A photograph of Jens Stoltenberg embracing the Labor Youth Organization (AUF) leader, Eskil Pedersen, at Sundvolden Hotel shortly after the Utøya attack has won the annual Photo of The Year award arranged by the Norwegian Press Photographers Club. The photo was taken by freelance photographer, Tommy Ellingsen, working for Stavanger Aftenblad. In the background of the photo, a police bodyguard can be seen as well as former Justice Minister, Knut Storberget.
“The picture has the strength that we, as a jury, get a lump in our stomach when we see it several months after the terror acts on July 22, 2011. We do not see the terror, we do not see the destruction, but we see the sorrow and anger it leaves behind,” the jury wrote in its decision.
A video of Anders Behring Breivik and police on Utøya during a police reconstruction of the terror attacks won the award for the best news video of the year. The video was a collaborative effort of several photographers working for Verdens Gang (VG): Mathias Jørgensen, Gisle Oddstad, Jarle Brenna, Helge Mikalsen, Espen Braata, Trond Solberg and Mattis Sandblad.
The Press Photographers Club gave this years “nice boy” award to Prime Minister Jens Stoltenberg. The award is given to public figures who have shown great ability to collaborate well with the press.
LITERATURE HOUSE (AP) – Shots of Prime Minister Jens Stoltenberg embracing AUF leader of the terrorist attack on Utøya has been named this year’s image.
It is July 23, the day after Norway has changed forever. Prime Minister Jens Stoltenberg embrace AUF leader Eskil Pedersen Sundvolden hotel. He hugs his young colleague, facial expression is clenched.
To the left stands a guard, ready. In the background a glimpse former Justice Minister Knut Storberget.
“I remember very well that I met Eskil Pedersen, I gave him a hug, and that it was painful. Painful to see him hurt to see all the others, and especially painful to see all those who had received news that one of their closest had lost their lives,” says Jens Stoltenberg told AP about the moment that was captured and the Year image….
Original article: Stoltenberg om årets bilde: “Jeg husker at det var vondt å se Eskil”
Related website: Fotojournalisten (publication of Pressefotografenes Klubb)
Dagbladet reports that the Oslo chapter of the Labor Youth Organization (AUF) held its annual organizational meeting this weekend and elected 27-year-old Vegard Wennesland as the new leader. Wennesland has been functioning as interim leader after his predecessor, Håvard Vederhus, was killed on Utøya.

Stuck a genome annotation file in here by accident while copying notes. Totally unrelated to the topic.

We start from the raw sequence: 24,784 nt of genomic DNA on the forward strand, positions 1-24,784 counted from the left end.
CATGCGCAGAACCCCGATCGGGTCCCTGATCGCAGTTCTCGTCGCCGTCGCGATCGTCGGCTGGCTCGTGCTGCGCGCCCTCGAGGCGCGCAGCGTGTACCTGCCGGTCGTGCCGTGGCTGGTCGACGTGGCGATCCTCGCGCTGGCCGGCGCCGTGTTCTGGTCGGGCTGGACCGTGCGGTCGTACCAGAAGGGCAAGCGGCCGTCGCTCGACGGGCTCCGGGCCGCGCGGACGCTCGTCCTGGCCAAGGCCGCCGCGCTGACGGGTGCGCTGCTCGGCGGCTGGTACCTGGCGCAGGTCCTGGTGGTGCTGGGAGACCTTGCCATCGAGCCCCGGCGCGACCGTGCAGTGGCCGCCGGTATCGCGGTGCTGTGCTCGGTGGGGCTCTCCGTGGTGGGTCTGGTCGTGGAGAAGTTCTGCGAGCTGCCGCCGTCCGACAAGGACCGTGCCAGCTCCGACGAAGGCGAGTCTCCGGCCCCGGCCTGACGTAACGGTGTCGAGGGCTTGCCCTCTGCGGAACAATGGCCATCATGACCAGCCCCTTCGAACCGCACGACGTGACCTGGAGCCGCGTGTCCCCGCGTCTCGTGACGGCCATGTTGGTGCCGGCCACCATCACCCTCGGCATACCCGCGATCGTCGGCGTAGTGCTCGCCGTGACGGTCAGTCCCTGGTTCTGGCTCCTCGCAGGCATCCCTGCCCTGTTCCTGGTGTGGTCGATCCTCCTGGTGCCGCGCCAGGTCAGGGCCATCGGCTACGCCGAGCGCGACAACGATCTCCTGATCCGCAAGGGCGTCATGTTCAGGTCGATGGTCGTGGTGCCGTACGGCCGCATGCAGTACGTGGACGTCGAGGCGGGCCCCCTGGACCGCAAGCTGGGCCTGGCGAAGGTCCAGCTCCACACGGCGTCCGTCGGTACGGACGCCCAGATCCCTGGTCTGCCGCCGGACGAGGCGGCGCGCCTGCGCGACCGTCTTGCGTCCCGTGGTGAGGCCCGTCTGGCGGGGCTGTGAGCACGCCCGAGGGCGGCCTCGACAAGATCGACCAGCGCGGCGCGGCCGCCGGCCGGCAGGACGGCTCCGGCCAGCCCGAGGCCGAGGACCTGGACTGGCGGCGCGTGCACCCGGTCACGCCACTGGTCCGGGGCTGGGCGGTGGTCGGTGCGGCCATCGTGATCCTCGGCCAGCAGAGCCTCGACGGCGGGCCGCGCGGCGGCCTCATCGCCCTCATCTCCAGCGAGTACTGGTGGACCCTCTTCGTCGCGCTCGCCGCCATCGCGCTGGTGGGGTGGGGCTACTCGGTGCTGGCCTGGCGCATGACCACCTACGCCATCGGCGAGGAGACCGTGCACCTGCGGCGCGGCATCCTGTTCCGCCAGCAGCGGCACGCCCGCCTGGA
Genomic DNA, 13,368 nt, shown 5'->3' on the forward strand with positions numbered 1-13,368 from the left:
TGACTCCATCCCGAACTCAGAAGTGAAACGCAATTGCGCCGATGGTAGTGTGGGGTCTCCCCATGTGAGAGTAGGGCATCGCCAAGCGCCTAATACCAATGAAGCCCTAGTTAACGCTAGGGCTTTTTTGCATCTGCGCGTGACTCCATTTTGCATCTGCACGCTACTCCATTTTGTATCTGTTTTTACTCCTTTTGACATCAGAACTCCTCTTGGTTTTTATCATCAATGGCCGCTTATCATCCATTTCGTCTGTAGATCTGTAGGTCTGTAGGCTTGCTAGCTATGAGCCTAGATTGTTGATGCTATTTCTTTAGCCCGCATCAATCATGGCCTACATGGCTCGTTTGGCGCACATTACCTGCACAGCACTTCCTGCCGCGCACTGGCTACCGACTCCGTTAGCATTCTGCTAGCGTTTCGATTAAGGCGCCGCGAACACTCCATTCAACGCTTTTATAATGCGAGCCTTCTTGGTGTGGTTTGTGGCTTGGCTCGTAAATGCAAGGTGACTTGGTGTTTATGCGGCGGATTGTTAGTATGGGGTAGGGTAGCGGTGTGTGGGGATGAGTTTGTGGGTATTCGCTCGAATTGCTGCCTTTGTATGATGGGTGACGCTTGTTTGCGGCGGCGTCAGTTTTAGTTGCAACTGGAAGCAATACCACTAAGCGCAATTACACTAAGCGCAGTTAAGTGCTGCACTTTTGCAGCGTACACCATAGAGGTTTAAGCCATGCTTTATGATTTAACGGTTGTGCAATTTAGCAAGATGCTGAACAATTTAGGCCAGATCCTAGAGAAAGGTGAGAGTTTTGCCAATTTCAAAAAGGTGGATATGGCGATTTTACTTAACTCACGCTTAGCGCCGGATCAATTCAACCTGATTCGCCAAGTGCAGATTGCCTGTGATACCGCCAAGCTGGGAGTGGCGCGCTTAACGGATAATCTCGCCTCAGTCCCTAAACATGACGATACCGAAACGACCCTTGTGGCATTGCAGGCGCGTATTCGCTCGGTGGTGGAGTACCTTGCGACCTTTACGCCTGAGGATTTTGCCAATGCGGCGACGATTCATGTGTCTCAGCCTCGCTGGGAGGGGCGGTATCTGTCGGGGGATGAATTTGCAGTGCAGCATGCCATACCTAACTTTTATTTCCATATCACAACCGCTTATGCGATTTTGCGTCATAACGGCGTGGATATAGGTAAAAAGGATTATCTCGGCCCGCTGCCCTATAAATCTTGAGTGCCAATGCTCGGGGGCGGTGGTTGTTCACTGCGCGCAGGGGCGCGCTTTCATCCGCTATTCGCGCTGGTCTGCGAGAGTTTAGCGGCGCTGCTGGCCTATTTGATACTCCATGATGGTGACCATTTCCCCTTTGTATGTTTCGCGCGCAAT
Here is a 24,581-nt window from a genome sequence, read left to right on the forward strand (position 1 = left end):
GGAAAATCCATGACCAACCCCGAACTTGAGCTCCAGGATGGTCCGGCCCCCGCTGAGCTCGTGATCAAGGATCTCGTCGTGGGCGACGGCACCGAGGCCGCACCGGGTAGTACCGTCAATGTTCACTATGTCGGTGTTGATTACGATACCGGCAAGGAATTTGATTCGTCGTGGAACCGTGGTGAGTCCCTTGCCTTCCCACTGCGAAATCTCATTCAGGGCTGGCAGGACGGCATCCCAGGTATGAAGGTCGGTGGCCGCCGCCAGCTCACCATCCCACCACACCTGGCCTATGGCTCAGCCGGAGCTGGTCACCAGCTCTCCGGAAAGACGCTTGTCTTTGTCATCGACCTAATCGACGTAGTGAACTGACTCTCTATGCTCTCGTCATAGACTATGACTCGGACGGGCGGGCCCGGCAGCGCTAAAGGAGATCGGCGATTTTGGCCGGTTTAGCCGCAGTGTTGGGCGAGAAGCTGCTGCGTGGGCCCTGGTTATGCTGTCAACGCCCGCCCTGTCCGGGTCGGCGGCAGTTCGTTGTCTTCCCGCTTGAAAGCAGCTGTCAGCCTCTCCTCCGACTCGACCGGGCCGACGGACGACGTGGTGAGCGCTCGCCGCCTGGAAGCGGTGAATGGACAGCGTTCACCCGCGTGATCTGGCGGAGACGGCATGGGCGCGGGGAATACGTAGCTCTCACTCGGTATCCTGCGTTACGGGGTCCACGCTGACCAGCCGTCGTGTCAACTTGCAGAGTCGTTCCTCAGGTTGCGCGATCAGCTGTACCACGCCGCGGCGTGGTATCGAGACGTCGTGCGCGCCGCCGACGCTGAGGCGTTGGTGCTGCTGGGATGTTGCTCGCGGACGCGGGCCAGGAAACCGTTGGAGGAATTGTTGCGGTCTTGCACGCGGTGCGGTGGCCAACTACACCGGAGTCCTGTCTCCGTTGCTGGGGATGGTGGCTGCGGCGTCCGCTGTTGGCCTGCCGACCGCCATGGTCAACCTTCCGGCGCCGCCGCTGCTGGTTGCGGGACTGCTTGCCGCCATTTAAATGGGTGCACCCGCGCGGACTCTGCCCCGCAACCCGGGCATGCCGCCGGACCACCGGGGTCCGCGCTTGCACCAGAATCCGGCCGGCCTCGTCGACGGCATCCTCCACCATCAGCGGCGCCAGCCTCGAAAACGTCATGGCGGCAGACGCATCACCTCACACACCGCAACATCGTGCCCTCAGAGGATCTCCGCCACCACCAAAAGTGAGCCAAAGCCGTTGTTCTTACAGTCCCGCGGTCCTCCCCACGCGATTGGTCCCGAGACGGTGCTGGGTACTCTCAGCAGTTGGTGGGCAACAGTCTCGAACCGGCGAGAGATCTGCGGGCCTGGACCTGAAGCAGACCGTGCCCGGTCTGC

Munir Jaber and Amal Abdinur were elected as deputy leaders.
Vegard Wennesland elected leader of Oslo AUF
Took over as leader when Havard-lived house was killed on Utøya 22 July.
Wennesland has been acting head of the local team after being elected during an extraordinary membership meeting since 23 last August, but on Saturday for the first time voted in as an ordinary elected leader of Oslo AUF. The annual meeting this weekend is the first annual meeting after 22 July.
Wennesland get with the County Secretary Munir Jaber and county director Amal Abdinur as deputy leaders….
Original article: Vegard Wennesland valgt til leder i Oslo AUF
In March 2011, a man called the governmental offices talking about a manifest and shooting of Labor Youth Organization (AUF) members. Now Anders Behring Breivik’s lawyer, Geir Lippestad, says to Verdens Gang (VG) that Breivik acknowledges that he placed a phone call to a governmental department during the planning phase of the attacks, but that he has difficulties remembering the details of this conversation.
Lippestad says that, in his view, it is important to obtain information about the March phone call, and that he is surprised that the police do not appear to have investigated it. He further says that it is important to bring forth information about whoever was apparently knowledgable about a manifest, the Labor Youth Organization (AUF) and governmental representatives. According to Lippestad, the threatening phone call is important if it was made by the accused (Breivik), and at least equally as important if it was not.
In March, a man phoned the switchboard in the government building and talked about a manifesto and to shoot AUF-ers. Anders Behring Breivik’s defense will know who called….
“In our opinion, it is important to get information about someone who has known the plans manifesto, Labour Youth and the named individuals in the government. It is important if it is accused, and at least as important if it is not,” says Lippestad.
He is critical of how the case has been treated by the police.
“I am surprised that the police have not investigated this, but given the ministry responsible for investigating itself. It is very unusual in such a serious matter,” said Lippestad….
Original article: Breivik innrømmer telefonsamtale til departementet
An employee at the govermental offices reported the threatening phone conversation back in March. The police have apparently not searched through the voice recordings at the governmental offices, but have requested that governmental employees search though the thousands of recorded conversations from the time period in question. They have, so far, not been able to find the conversation.
Breivik’s lawyer, Geir Lippestad, said to NRK that either it is the accused (Breivik) who placed the call, or it was someone familiar with the attack plans. Lippestad also said that since the police have used much time looking into whether other people were involved in the 7/22 attacks, they should, therefore, also be following up on this material themselves.
The police have not yet questioned Breivik about the phone conversation. Breivik is no longer answering any questions from the police since they have not formalized and provided, in writing, certain stipulations that had been previously agreed upon, namely that Breivik would be guaranteed access to a personal computer with word processing software and a version of Wikipedia for the duration of his imprisonment.